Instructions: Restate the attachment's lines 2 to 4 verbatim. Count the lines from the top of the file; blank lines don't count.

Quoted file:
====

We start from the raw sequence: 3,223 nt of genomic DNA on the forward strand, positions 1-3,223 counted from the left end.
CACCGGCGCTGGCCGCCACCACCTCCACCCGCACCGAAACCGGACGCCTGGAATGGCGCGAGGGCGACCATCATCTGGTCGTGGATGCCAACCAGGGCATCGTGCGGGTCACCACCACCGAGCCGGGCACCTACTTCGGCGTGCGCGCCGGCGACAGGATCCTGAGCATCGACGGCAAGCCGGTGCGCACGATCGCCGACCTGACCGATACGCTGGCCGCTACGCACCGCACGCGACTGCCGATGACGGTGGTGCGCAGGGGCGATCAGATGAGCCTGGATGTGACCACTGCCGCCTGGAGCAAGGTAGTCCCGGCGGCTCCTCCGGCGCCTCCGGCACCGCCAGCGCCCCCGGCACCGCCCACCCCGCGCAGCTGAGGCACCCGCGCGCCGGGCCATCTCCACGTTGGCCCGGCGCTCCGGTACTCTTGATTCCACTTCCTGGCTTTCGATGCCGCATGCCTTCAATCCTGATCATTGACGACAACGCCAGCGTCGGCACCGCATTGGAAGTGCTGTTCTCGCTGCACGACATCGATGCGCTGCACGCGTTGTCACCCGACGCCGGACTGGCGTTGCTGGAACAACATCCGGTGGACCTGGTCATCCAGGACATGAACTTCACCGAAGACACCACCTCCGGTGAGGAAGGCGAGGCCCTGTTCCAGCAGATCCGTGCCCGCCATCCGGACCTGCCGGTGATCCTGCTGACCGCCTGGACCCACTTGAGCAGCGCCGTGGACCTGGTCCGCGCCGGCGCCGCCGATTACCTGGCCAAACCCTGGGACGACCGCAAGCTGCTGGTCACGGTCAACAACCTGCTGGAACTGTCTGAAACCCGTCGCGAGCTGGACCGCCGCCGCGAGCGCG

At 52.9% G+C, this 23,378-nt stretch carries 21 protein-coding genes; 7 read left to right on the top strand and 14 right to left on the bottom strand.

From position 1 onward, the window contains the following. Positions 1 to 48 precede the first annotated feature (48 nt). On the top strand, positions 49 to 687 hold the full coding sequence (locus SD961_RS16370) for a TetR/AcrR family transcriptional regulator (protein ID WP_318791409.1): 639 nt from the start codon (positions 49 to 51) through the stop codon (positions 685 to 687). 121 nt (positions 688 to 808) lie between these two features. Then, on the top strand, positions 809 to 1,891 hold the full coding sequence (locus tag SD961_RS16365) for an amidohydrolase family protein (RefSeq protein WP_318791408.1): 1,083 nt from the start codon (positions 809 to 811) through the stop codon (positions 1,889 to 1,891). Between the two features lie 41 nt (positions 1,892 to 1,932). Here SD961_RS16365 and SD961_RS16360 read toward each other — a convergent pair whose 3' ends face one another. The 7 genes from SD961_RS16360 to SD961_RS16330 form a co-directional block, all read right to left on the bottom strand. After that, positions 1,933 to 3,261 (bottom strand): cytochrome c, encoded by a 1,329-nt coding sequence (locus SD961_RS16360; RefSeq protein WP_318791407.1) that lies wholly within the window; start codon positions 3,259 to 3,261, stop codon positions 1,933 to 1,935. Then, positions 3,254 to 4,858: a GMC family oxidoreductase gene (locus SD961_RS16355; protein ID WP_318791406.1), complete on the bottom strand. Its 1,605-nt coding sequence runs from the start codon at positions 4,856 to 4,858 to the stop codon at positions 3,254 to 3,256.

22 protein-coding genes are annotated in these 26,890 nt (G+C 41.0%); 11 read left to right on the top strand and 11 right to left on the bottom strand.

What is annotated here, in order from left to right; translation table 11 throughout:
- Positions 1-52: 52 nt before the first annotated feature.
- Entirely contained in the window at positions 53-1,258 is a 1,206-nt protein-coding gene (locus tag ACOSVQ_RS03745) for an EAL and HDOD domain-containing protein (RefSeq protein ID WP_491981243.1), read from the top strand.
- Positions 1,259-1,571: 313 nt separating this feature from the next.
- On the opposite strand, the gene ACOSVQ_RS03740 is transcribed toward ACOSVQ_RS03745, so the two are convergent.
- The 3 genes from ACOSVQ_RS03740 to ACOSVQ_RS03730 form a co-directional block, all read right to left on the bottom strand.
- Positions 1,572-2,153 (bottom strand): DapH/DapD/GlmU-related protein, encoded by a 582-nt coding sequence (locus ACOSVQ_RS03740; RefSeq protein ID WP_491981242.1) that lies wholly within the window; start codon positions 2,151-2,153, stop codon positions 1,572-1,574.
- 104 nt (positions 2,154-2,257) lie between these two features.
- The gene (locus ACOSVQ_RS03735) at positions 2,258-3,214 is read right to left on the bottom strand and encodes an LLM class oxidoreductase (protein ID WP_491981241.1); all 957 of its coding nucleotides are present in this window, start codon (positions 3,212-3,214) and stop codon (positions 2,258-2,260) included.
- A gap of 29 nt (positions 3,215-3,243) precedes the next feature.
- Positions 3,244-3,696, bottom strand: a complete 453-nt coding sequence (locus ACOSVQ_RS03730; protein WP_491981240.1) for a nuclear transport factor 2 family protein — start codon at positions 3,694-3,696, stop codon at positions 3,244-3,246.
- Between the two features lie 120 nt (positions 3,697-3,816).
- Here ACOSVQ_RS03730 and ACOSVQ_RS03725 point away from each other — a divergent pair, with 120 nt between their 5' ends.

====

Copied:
CACCGGCGCTGGCCGCCACCACCTCCACCCGCACCGAAACCGGACGCCTGGAATGGCGCGAGGGCGACCATCATCTGGTCGTGGATGCCAACCAGGGCATCGTGCGGGTCACCACCACCGAGCCGGGCACCTACTTCGGCGTGCGCGCCGGCGACAGGATCCTGAGCATCGACGGCAAGCCGGTGCGCACGATCGCCGACCTGACCGATACGCTGGCCGCTACGCACCGCACGCGACTGCCGATGACGGTGGTGCGCAGGGGCGATCAGATGAGCCTGGATGTGACCACTGCCGCCTGGAGCAAGGTAGTCCCGGCGGCTCCTCCGGCGCCTCCGGCACCGCCAGCGCCCCCGGCACCGCCCACCCCGCGCAGCTGAGGCACCCGCGCGCCGGGCCATCTCCACGTTGGCCCGGCGCTCCGGTACTCTTGATTCCACTTCCTGGCTTTCGATGCCGCATGCCTTCAATCCTGATCATTGACGACAACGCCAGCGTCGGCACCGCATTGGAAGTGCTGTTCTCGCTGCACGACATCGATGCGCTGCACGCGTTGTCACCCGACGCCGGACTGGCGTTGCTGGAACAACATCCGGTGGACCTGGTCATCCAGGACATGAACTTCACCGAAGACACCACCTCCGGTGAGGAAGGCGAGGCCCTGTTCCAGCAGATCCGTGCCCGCCATCCGGACCTGCCGGTGATCCTGCTGACCGCCTGGACCCACTTGAGCAGCGCCGTGGACCTGGTCCGCGCCGGCGCCGCCGATTACCTGGCCAAACCCTGGGACGACCGCAAGCTGCTGGTCACGGTCAACAACCTGCTGGAACTGTCTGAAACCCGTCGCGAGCTGGACCGCCGCCGCGAGCGCG

At 52.9% G+C, this 23,378-nt stretch carries 21 protein-coding genes; 7 read left to right on the top strand and 14 right to left on the bottom strand.

From position 1 onward, the window contains the following. Positions 1 to 48 precede the first annotated feature (48 nt). On the top strand, positions 49 to 687 hold the full coding sequence (locus SD961_RS16370) for a TetR/AcrR family transcriptional regulator (protein ID WP_318791409.1): 639 nt from the start codon (positions 49 to 51) through the stop codon (positions 685 to 687). 121 nt (positions 688 to 808) lie between these two features. Then, on the top strand, positions 809 to 1,891 hold the full coding sequence (locus tag SD961_RS16365) for an amidohydrolase family protein (RefSeq protein WP_318791408.1): 1,083 nt from the start codon (positions 809 to 811) through the stop codon (positions 1,889 to 1,891). Between the two features lie 41 nt (positions 1,892 to 1,932). Here SD961_RS16365 and SD961_RS16360 read toward each other — a convergent pair whose 3' ends face one another. The 7 genes from SD961_RS16360 to SD961_RS16330 form a co-directional block, all read right to left on the bottom strand. After that, positions 1,933 to 3,261 (bottom strand): cytochrome c, encoded by a 1,329-nt coding sequence (locus SD961_RS16360; RefSeq protein WP_318791407.1) that lies wholly within the window; start codon positions 3,259 to 3,261, stop codon positions 1,933 to 1,935. Then, positions 3,254 to 4,858: a GMC family oxidoreductase gene (locus SD961_RS16355; protein ID WP_318791406.1), complete on the bottom strand. Its 1,605-nt coding sequence runs from the start codon at positions 4,856 to 4,858 to the stop codon at positions 3,254 to 3,256.